Some of the other top works in the sale, two still lives from Picasso’s occupation years in Paris during World War 2 and two late works, were estimated aggressively suggesting Sotheby’s had offered MGM a significant guarantee with little margin for error.
As the sale opened, Barker revealed that Sotheby’s had accepted Irrevocable Bids on three of the 11 lots, that’s more than a quarter of the sale. More often than not, third-party guarantees are a measure the auction house needing to hedge against tepid interest. Here, Sotheby’s used IBs “judiciously,” Lampley said, as “sale inciting instruments.” And it seemed to work. Lots 3, 8, and 9 all got extra bids. Although lot 8, the Buste d’homme had to be sold for a hammer price below the low estimate, the only lot in the sale to struggle like that.
Even with that close call, Sotheby’s was able to exceed the low estimate of $70.5 million by 32% to make a hammer price of $93.1 million. The value of to Sotheby’s messaging of having a “white glove” sale was made clear by the speed with which Lampley produced a pair of white gloves and presented them to Barker so quickly after the final hammer.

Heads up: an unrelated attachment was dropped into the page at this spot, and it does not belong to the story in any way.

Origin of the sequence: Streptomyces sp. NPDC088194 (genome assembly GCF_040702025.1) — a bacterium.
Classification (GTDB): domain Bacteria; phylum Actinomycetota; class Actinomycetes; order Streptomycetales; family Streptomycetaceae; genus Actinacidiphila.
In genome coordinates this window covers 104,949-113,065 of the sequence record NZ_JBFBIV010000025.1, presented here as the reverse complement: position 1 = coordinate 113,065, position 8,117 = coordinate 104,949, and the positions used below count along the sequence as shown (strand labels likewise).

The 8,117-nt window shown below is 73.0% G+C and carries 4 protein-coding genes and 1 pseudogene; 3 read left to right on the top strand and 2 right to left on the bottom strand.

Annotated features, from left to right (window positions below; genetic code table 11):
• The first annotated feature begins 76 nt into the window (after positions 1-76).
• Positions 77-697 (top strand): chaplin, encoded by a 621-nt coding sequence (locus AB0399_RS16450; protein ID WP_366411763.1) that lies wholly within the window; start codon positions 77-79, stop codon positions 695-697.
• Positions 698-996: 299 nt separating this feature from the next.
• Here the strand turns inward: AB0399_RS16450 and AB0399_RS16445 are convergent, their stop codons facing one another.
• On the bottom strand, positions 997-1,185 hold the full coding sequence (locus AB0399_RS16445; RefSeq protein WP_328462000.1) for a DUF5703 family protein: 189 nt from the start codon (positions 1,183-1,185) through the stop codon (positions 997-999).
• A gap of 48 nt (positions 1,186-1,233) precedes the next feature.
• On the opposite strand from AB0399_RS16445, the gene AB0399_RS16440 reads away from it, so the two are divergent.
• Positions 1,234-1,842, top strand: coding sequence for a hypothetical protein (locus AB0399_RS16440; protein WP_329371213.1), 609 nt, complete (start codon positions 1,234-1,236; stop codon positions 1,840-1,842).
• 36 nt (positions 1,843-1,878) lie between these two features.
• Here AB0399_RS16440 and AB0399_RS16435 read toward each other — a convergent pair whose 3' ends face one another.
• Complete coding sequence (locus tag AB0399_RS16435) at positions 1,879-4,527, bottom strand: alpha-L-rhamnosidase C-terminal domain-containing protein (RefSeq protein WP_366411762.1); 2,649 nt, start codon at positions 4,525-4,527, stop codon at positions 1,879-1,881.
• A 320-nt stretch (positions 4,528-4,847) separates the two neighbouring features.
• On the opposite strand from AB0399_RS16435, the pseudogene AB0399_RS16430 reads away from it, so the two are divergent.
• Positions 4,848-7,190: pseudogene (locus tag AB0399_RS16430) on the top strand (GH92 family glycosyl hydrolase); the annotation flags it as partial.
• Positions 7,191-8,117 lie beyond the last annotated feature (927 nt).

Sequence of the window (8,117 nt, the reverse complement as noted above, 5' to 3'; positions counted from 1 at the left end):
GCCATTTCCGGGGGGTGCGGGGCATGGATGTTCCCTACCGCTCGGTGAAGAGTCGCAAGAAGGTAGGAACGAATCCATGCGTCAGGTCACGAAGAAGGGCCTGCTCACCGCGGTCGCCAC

So what’s the lesson for Sotheby’s? Will this add a regular sideshow of satellite auctions to the already moveable feast of the global art world? Lampley isn’t suggesting that Sotheby’s is now going to stand up auctions in resort towns around the world. Her colleague David Schrader has led the way in building out pop-up locations for Sotheby’s private sales group. But Lampley points out that pop-ups are about bringing art to where people are. The Picasso sale was aimed at finding a way to cut through the competing noise and bring the people to the art.
Though she cautions the formula isn’t an easy one. It requires the auctioneers be sensitive to the site and material. “This is about creating an optimal client experience,” Lampley said. “Everyone is focused on deepening client relationships because that means deepening engagement.”